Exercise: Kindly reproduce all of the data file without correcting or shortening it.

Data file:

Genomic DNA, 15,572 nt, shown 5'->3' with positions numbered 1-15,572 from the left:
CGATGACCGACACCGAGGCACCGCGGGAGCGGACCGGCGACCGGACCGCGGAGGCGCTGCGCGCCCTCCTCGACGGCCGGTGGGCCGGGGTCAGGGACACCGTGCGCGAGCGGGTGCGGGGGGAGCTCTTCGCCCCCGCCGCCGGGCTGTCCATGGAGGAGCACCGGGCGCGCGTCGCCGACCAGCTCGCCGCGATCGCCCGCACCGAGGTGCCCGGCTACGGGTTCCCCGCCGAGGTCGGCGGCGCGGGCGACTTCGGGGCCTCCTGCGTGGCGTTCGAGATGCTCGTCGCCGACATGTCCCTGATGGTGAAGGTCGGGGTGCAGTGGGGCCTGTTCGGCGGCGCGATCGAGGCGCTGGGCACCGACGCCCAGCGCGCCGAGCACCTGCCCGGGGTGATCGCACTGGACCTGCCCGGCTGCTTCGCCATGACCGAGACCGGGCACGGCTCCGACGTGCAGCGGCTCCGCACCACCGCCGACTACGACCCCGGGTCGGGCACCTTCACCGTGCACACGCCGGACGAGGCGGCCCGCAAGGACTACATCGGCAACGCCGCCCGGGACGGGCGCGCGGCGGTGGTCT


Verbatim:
Genomic DNA, 15,572 nt, shown 5'->3' with positions numbered 1-15,572 from the left:
CGATGACCGACACCGAGGCACCGCGGGAGCGGACCGGCGACCGGACCGCGGAGGCGCTGCGCGCCCTCCTCGACGGCCGGTGGGCCGGGGTCAGGGACACCGTGCGCGAGCGGGTGCGGGGGGAGCTCTTCGCCCCCGCCGCCGGGCTGTCCATGGAGGAGCACCGGGCGCGCGTCGCCGACCAGCTCGCCGCGATCGCCCGCACCGAGGTGCCCGGCTACGGGTTCCCCGCCGAGGTCGGCGGCGCGGGCGACTTCGGGGCCTCCTGCGTGGCGTTCGAGATGCTCGTCGCCGACATGTCCCTGATGGTGAAGGTCGGGGTGCAGTGGGGCCTGTTCGGCGGCGCGATCGAGGCGCTGGGCACCGACGCCCAGCGCGCCGAGCACCTGCCCGGGGTGATCGCACTGGACCTGCCCGGCTGCTTCGCCATGACCGAGACCGGGCACGGCTCCGACGTGCAGCGGCTCCGCACCACCGCCGACTACGACCCCGGGTCGGGCACCTTCACCGTGCACACGCCGGACGAGGCGGCCCGCAAGGACTACATCGGCAACGCCGCCCGGGACGGGCGCGCGGCGGTGGTCT